Once the arc started through ionization of the atmosphere the only overcurrent device to open would have been the drop out fuse on the primary of the supplying transformer. The arc would have continued until either the primary overcurrent opened or the arc extinguished itself by burning away the conductors and possibly the current carrying metal of the enclosure.

This can occur rapidly in which case there will be an explosion and melted metal will be flying and the percussion of the blast will hit you like a mule kick or it could burn away slow like a welder burning his welding rod in either case there will be blinding light.

The one thing to keep in mind is that you will be turning screws in an enclosure where there are non-fused service entrance conductors. Anything can happen!

People I beseech you while down on one knee, please be safe. In all my years of seeing people hurt while working with electricity I have yet to talk with even one of them that planed on getting hurt. Please make your plans to not get hurt, safety, safety, safety. Remember Old Smokey, he said, “Only you can prevent forest fires.” Let’s take a lesson from him and say, “Only I am responsible for my safety.”

Do most of you guys open isolated main disconnects? I’m torn on whether to do it every time I am faced with them.

glad you’re OK Kevin.

What Joseph mentions is a good reminder about not being complacent, for sure.

I would say that of the few times I’ve removed dead fronts without gloves and glasses, I’ve felt stupid about it. In my area, the utility company technicians wear a decent amount of PPE and a full face shield just to set a meter… I’m sure they have good reason.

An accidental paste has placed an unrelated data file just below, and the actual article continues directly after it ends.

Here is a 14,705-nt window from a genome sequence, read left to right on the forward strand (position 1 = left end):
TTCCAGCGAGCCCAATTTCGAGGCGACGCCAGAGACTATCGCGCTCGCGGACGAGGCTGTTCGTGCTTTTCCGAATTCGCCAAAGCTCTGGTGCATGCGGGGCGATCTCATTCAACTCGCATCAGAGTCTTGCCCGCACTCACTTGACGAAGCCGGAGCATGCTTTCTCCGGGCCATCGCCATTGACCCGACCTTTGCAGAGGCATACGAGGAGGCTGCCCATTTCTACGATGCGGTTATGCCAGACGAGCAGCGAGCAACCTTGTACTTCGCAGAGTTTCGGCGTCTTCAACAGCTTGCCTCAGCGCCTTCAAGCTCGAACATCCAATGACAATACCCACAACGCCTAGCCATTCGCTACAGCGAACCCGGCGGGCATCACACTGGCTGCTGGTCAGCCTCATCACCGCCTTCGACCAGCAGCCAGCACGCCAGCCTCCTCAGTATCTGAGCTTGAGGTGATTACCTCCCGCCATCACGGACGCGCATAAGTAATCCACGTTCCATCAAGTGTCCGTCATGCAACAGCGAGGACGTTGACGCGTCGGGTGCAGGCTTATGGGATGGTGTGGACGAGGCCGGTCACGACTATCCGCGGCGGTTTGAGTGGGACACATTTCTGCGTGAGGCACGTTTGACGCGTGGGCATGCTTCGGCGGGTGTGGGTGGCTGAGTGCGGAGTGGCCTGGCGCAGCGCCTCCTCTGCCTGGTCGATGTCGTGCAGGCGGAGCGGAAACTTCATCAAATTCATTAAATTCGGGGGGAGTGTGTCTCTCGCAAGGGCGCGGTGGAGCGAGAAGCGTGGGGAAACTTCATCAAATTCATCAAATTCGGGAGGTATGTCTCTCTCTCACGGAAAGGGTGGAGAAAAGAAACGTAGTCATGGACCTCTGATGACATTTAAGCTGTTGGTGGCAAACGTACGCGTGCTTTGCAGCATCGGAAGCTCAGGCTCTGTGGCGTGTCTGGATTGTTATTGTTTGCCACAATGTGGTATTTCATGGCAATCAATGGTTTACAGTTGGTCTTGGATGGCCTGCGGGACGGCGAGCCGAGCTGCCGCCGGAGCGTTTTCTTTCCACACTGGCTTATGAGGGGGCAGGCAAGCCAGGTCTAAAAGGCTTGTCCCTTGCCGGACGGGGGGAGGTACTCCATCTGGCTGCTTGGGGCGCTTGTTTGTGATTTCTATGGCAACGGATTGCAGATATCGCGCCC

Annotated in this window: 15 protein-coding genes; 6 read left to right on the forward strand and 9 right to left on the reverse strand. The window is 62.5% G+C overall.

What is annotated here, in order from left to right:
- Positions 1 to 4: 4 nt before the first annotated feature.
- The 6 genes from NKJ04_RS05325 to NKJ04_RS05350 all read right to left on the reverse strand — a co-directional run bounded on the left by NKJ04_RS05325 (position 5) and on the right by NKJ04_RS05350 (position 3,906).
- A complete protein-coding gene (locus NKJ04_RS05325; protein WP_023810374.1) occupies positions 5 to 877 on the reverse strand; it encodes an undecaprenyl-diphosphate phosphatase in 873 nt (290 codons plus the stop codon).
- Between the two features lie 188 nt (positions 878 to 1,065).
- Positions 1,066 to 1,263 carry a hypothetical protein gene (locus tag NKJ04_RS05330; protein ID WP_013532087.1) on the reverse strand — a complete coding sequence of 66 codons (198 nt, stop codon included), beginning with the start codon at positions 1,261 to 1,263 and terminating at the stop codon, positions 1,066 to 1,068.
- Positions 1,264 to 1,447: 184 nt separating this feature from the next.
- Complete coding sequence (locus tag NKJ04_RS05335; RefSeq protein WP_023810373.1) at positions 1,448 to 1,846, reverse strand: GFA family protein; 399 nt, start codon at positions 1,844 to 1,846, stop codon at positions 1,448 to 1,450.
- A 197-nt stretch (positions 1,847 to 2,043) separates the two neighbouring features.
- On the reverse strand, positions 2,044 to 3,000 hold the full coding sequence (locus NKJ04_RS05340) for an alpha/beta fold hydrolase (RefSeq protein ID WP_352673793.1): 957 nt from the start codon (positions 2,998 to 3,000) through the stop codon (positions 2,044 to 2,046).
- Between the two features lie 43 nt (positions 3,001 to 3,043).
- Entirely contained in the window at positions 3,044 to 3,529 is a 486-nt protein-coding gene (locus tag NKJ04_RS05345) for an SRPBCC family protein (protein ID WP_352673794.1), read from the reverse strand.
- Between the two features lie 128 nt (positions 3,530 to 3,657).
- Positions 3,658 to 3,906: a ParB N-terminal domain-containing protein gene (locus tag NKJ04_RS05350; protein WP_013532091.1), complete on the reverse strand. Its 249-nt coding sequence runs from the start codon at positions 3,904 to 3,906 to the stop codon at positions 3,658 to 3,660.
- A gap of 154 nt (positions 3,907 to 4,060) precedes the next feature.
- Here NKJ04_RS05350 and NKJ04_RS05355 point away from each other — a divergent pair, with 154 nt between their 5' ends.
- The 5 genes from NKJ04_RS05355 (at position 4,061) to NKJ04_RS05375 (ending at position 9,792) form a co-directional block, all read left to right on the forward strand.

The panel makers should make a lip the deadfront can rest on while taking the screws out. You almost need three hands to pull the last two screws and hold it to the panel and pull it out without tipping… I usually wear gloves. They have rubber but not completely rubber.

Just did an inspection today with a square D. House was built in 1977 so I can only assume that is when the panel was installed…No there was no stickers or engraving anywhere on the box, just the main breaker was marked square D. It was put together in such a way that I couldn’t even see the service lines coming in to the main, couldn’t trace the grounding rod, it went through the back of the box under the house somewhere that I could not find. And as far as taking the front panel off, thank you Nachi for the wonderful magnets. I would never have got the panel off with out them.

Hello Everyone,

As stated, it is always important to never get complacent when dealing with electrical equipment. While the design appears to be less than perfect it obviously was acceptable at one point for a very reputable manufacturer. This only goes to show not matter what the make, model and design of an electrical product you always have to be ready for the unexpected. Remember to ticker[and I am sure you all know what that means] any panel you intend to open and always assume live unless otherwise known.

I have been working with electricity for over 25 years and I can tell you I have just as much respect for it now as I have ever had. In regards to the magnets, I took some heat for those when I promoted them but I can tell you I still believe in them for certain specific applications as stated in the video where I promoted them…not surely as a CURE all by any means.

I am just glad the original OP was ok and was able to share…again I like to think I know a little about electrcity and one thing I know is that it can kill without any remorse.

Take care everyone…nice to stop in and see that safety is still KING !